Rosh Hashanah (Hebrew: רֹאשׁ הַשָּׁנָה, literally "head [of] the year") is the Jewish New Year. The biblical name for this holiday is Yom Teruah (Hebrew: יוֹם תְּרוּעָה), literally "day [of] shouting/blasting", sometimes translated as the Feast of Trumpets. It is the first of the Jewish High Holy Days (Hebrew: יָמִים נוֹרָאִים Yamim Nora'im, lit. "Days [of] Awe") specified by Leviticus 23:23–32, which usually occur in the early autumn of the Northern Hemisphere.
Rosh Hashanah is a two-day celebration, which begins on the first day of Tishrei. Tishrei is the first month of the Jewish civil year, but the seventh month of the ecclesiastical year.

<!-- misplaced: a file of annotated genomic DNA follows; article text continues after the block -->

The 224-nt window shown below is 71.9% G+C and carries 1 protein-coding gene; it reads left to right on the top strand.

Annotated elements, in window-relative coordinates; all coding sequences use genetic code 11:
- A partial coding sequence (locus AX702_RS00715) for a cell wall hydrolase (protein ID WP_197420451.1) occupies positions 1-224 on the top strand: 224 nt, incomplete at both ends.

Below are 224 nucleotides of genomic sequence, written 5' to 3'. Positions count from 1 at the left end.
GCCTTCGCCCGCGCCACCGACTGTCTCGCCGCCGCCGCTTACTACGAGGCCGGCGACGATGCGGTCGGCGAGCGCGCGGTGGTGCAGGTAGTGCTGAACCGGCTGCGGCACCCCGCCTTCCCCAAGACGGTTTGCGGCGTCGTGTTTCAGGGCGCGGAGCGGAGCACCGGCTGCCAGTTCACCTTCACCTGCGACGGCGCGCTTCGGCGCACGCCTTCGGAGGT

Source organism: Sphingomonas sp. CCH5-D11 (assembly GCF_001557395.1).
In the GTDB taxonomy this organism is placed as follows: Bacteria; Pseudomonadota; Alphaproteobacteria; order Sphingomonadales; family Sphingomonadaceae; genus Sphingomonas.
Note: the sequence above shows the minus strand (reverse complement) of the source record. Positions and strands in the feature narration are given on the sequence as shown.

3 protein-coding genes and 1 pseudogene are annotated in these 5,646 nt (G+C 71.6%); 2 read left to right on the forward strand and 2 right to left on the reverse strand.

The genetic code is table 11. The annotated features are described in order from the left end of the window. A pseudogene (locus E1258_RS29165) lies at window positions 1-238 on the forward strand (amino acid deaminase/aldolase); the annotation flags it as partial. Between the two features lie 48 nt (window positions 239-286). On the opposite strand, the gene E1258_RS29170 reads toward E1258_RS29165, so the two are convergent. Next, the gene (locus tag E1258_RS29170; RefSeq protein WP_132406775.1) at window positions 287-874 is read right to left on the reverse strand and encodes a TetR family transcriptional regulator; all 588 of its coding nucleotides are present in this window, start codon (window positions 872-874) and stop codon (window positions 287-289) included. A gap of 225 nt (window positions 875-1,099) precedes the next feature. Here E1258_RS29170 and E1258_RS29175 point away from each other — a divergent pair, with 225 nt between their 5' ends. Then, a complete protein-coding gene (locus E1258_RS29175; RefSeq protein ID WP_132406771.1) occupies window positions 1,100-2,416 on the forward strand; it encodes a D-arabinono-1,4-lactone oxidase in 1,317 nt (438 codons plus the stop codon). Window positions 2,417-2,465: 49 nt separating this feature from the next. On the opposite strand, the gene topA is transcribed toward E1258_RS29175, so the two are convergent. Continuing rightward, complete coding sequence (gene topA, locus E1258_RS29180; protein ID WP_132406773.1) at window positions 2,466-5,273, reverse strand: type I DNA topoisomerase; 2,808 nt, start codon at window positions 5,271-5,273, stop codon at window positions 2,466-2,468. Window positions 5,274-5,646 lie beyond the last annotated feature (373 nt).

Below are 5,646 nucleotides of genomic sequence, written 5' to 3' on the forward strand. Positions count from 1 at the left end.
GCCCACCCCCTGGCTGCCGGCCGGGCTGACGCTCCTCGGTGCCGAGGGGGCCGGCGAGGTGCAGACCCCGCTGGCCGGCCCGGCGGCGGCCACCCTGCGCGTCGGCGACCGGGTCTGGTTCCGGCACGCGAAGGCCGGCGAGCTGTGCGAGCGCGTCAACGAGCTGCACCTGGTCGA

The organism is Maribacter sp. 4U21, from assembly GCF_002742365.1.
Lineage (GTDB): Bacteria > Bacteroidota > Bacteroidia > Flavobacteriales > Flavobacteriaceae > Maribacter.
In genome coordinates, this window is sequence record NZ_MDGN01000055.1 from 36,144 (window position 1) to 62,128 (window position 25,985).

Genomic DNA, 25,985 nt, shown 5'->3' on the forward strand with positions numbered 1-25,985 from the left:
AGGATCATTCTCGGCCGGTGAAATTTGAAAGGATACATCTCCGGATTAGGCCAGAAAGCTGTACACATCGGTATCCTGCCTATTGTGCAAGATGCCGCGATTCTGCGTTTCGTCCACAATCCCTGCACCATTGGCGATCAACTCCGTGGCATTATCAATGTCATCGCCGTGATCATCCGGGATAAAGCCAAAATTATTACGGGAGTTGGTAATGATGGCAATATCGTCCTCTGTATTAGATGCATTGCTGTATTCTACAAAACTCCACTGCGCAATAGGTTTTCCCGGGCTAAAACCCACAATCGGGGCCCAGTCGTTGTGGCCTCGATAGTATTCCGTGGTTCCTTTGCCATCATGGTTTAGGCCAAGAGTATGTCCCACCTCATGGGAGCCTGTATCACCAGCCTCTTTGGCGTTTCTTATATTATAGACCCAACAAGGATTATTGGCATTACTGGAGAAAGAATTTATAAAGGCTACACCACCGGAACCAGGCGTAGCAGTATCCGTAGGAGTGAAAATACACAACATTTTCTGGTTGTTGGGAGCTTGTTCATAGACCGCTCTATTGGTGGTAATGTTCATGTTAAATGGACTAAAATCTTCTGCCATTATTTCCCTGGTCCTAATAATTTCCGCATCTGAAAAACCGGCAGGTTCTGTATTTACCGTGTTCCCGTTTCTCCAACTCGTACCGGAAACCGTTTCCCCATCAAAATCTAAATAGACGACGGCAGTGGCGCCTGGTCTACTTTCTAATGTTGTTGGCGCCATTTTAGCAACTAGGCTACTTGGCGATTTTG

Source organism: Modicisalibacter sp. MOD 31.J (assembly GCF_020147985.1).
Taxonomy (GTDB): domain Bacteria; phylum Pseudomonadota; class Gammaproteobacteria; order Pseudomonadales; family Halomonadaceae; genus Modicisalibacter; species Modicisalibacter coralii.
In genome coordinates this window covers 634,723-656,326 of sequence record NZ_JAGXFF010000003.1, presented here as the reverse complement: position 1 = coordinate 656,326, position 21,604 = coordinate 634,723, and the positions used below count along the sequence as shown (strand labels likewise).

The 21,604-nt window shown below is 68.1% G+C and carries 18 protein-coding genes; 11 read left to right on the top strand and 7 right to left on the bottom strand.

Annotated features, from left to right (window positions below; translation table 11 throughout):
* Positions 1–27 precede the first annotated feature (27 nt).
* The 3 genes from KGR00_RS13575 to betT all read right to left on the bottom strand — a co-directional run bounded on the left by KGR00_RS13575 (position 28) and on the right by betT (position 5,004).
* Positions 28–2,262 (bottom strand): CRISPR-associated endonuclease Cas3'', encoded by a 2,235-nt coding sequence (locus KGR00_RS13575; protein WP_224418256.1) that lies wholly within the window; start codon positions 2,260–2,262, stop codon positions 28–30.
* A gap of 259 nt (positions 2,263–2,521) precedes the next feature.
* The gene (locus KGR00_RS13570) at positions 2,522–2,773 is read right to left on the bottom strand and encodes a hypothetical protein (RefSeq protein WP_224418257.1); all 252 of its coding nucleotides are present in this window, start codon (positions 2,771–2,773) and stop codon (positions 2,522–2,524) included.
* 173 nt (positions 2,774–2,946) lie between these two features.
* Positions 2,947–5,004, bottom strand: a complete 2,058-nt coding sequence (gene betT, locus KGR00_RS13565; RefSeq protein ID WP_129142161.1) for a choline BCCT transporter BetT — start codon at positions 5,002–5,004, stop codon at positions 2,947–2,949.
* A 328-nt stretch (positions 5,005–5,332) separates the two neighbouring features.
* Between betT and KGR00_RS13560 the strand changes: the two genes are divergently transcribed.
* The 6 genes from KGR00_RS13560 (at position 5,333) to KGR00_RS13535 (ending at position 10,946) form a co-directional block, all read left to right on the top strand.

According to Judaism, the fact that Rosh Hashanah is the beginning of the year is explained by it being the traditional anniversary of the creation of Adam and Eve, the first man and woman according to the Hebrew Bible, and their first actions toward the believed realization of humanity's role in God's world. According to one secular opinion its origin is in the beginning of the economic year in the ancient Near East, marking the start of the agricultural cycle.
Rosh Hashanah customs include sounding the shofar (a hollowed-out ram's horn), as prescribed in the Torah, following the prescription of the Hebrew Bible to "raise a noise" on Yom Teruah; and among its rabbinical customs, is the eating of symbolic foods such as apples dipped in honey to evoke a "sweet new year".